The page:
Summary: The Lenten Journey involves repentance, prayer, fasting, almsgiving, deeds of loving-kindness.
Sermon for Ash Wednesday, Year C
Based on Isa. 58:1-12
By Pastor Garth Wehrfritz-Hanson
There is a novel by Muriel Spark called Memento Mori. It tells about a group of friends, all over sixty-five, who one by one receive anonymous phone calls telling them, “Remember, you must die!” The novel, partly serious, partly humorous, tells how different individuals come to terms with the telephone message. Though reactions vary, a common reaction is fright.
Still, the anonymous caller often causes characters to think back over their lives and assess how they have lived—about the good they have done as well as the not-so-good. In a way, the message they receive about death forces them to come to terms with the meaning of the life they have lived. Somehow death leads them back into life. 1
For us Christians, the season of Lent helps us to realize and live this great truth that death leads us back into life. The sign of the cross on our foreheads with the imposition of ashes remind us of our mortality. It also reminds us of our willingness to participate in the long journey of death on the way of the cross, which leads us back to life.
The passage from Isaiah reminds both Jews and Christians that the way of God; the way of true fasting and prayer is the way of repentance. According to the prophet, this way of repentance involves our whole way of life and living. Our relationship with God shall motivate and guide us to be workers for justice; to free those who are oppressed; to involve ourselves in acts of loving-kindness; to feed the hungry, clothe the naked, provide shelter for the homeless and the refugees. The prophet tells us that these deeds of repentance shall be rewarded by God. The Lord will listen and answer our prayer requests; the Lord will also provide for all of his people’s needs and give them a hope-filled future.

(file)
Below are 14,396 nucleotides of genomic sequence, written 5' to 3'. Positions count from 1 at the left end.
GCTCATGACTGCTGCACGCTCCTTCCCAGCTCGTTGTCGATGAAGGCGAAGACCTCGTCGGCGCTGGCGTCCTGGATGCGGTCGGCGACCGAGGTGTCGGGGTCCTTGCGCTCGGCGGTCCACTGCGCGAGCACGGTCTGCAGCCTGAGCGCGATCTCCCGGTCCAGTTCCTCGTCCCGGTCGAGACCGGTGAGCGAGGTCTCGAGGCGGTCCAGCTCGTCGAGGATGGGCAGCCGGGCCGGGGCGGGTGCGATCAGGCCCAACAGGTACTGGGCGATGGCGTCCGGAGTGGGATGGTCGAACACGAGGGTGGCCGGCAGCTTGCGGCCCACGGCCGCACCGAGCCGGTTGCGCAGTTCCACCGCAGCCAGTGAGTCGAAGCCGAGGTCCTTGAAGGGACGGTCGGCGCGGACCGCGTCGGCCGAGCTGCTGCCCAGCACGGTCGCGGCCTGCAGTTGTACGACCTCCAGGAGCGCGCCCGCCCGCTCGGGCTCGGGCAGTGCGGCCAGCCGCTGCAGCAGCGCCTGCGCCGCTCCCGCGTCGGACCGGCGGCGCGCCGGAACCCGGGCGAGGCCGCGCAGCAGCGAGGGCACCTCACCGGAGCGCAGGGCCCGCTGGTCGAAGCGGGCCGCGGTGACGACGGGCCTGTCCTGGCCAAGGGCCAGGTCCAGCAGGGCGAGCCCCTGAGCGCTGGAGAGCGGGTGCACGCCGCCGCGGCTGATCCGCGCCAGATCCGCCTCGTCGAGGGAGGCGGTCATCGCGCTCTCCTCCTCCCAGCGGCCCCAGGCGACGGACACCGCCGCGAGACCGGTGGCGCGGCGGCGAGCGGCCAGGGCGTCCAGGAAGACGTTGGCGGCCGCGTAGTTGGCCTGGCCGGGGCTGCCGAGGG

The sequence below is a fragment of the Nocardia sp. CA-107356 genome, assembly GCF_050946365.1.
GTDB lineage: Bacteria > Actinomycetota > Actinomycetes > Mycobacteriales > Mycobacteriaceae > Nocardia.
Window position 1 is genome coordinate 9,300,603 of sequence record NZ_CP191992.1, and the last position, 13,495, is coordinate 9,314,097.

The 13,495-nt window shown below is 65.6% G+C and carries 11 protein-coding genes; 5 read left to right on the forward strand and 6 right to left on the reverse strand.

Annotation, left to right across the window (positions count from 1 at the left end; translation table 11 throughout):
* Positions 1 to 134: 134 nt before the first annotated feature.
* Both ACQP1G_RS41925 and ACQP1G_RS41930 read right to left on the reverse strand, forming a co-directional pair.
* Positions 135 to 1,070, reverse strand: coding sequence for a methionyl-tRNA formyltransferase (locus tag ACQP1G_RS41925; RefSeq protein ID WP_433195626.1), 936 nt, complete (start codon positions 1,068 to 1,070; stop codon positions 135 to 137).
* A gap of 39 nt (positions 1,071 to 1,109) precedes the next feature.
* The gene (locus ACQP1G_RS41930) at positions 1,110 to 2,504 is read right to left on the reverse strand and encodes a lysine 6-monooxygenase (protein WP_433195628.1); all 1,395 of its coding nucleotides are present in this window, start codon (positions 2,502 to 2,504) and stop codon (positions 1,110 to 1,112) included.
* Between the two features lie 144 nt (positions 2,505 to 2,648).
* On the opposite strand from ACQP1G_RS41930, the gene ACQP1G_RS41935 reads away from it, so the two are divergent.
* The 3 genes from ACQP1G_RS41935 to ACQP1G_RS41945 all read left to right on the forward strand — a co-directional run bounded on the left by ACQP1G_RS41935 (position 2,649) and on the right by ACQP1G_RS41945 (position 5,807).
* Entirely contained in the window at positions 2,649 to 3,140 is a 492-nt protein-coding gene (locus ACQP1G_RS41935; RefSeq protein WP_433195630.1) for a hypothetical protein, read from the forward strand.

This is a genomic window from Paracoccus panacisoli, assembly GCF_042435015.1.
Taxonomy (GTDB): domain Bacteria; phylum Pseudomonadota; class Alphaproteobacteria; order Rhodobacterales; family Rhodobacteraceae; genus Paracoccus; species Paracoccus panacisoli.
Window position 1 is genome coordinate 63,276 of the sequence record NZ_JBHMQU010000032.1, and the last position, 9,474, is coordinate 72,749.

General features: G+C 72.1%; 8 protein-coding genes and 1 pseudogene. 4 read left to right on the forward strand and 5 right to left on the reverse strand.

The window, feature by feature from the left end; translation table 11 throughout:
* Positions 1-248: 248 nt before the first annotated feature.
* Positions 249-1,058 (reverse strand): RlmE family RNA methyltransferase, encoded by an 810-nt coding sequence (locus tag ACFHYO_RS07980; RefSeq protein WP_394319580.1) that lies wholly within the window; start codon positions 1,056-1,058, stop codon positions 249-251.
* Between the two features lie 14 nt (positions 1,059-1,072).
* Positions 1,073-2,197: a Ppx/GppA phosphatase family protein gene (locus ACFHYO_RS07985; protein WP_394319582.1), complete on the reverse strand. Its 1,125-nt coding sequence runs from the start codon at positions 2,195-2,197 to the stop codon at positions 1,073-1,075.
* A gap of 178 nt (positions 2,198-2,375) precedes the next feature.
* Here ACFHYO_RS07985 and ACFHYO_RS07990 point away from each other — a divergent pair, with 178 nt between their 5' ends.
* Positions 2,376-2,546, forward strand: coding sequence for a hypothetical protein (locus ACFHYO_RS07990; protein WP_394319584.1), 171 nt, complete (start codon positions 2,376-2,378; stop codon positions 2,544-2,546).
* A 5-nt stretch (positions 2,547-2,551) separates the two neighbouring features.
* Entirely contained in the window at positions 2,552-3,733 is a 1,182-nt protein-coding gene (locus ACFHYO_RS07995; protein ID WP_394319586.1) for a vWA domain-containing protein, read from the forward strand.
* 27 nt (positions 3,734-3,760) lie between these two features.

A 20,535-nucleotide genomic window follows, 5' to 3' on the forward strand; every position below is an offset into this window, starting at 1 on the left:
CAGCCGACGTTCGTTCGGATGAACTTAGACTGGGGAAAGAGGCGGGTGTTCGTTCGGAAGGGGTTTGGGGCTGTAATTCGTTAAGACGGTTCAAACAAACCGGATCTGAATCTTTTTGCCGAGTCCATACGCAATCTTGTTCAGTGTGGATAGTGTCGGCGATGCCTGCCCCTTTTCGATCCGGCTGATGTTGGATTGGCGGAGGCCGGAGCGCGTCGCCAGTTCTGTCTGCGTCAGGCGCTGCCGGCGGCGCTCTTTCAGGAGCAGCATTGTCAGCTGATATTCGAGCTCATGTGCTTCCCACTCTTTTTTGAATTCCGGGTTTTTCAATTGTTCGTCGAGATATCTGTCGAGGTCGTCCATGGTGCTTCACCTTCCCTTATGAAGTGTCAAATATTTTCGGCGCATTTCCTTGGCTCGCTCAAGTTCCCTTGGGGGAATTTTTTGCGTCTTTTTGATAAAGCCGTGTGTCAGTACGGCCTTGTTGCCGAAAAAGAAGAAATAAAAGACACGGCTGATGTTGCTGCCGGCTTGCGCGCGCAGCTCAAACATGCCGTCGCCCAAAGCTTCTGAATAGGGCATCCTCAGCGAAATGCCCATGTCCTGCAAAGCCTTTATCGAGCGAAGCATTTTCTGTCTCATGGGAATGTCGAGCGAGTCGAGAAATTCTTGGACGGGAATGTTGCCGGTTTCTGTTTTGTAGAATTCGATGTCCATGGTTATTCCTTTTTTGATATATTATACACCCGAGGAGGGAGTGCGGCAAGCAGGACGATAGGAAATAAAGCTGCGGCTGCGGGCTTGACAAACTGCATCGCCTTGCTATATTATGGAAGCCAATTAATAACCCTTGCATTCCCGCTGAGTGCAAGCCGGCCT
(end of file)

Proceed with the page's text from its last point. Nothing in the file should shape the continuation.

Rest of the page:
According to this long-standing Israelite tradition, which Jesus also taught and lived, our faith has a profound influence on how we treat other people.
We contribute to mending the world by doing good deeds. Our task is to join God in mending and liberating the world.
The most straightforward way to define good deeds is to say that a good deed is anything that dignifies or enhances life. Enjoying any intimate pleasure, for example, is a good deed. Any act of kindness or generosity, any support for a deserving cause, is a good deed. The range of good deeds is a wide as life itself. It is a good deed to keep one’s body clean, to visit the sick, to teach, to provide an honest service or product, to employ someone in useful work.
Righteous conduct is not a matter of unusual courage or brave acts. It has more to do with the day-to-day practice of good deeds, the ordinary healthy acts and questioning of evil and injustice, which if done regularly will not put us in a situation in which only heroes can act. 2
As an act of repentance, we like the ancient Israelite prophet can participate in the way of true fasting and prayer; the way of God, by changing our selfish, destructive habits, which contribute to injustice, and by doing good deeds of loving-kindness.